Building on existing frameworks of ‘new media’ as influential mediascapes by D. Winseck that challenge the existing flows of media content. The CRTC has determined to uphold its policy of net neutrality, yet by not regulating the Internet, audiences are free to consume content outside of the Canadian television broadcasting framework. Based on a detailed analysis of the 2018 CRTC study, how can Canada navigate a net neutral streaming environment while still upholding its Canadian content goals?
The results indicate that while the CRTC navigates the shifting new media landscape, supporting policies to support Canadian content creators on new platforms, incentives for digital streaming site investment in Canadian media industry and policy reform for business practices for businesses operating sites in Canada are key factors in fostering a positive Canadian new media environment. Further research is needed to identify other factors to strengthen policy in favour of Canadian content while accommodating changes in viewership to Internet based streaming.

Steven James May (Humber College)
Paper Title: A Learning Opportunity by TVOntario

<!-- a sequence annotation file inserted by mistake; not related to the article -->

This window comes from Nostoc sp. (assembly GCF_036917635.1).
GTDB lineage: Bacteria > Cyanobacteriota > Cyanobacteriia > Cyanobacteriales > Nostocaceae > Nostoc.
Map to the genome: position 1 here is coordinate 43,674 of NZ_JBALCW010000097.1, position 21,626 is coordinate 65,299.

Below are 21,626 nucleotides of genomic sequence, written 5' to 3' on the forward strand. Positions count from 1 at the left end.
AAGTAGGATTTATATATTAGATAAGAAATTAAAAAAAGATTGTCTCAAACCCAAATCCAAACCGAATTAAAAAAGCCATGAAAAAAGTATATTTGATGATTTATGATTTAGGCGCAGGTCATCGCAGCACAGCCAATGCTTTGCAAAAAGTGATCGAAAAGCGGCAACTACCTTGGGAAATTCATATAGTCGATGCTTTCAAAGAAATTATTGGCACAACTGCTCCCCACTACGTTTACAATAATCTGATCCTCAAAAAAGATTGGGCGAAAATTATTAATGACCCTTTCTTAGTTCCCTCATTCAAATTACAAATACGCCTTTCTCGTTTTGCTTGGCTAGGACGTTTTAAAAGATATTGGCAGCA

Paper Abstract:
This paper features analysis of research findings related to the role that the digital over-the-air (OTA) television transmitters owned and operated by the Ontario Educational Communications Authority (known as TVOntario or TVO) play in the provision of access to the provincial educational television broadcaster’s programming. Sparked by a short-lived plan by TVO in 2017 to reduce its slate of nine digital OTA transmitters to a single OTA transmitter broadcasting from Toronto’s CN Tower, this article examines why some Ontarians continue to turn to TVO’s digital OTA broadcast signals for access to the broadcaster’s educational content and how such viewing serves to inform the future digital dissemination of educational television programming. While the Canadian government and the province of Ontario each announced in November 2020 additional support to improve broadband internet availability in Ontario during the COVID-19 pandemic, TVO’s slate of eight OTA transmitters located outside Toronto continue supplying no-fee, high-definition, educational television programming access to Ontarians who reside outside of the Greater Toronto Area (GTA) and who are without 50/10 Mbps internet in the meantime. In light of TVO’s expanded distance education duties assigned by the Ontario government in July 2020 amidst the COVID-19 pandemic, and the Canadian government’s recently announced proposed amendments to the Broadcasting Act under Bill C-10, it is an appropriate moment to examine the quality of digital access to TVO across Ontario and how the educational broadcaster might best make its materials available. The access concerns and realities shared by the interviewed research participants featured here helped to inform analysis of their collective insight and the identification of TVO access concern themes related to infrastructure, monetary concerns, educational programming concerns, and non-GTA geographic concerns.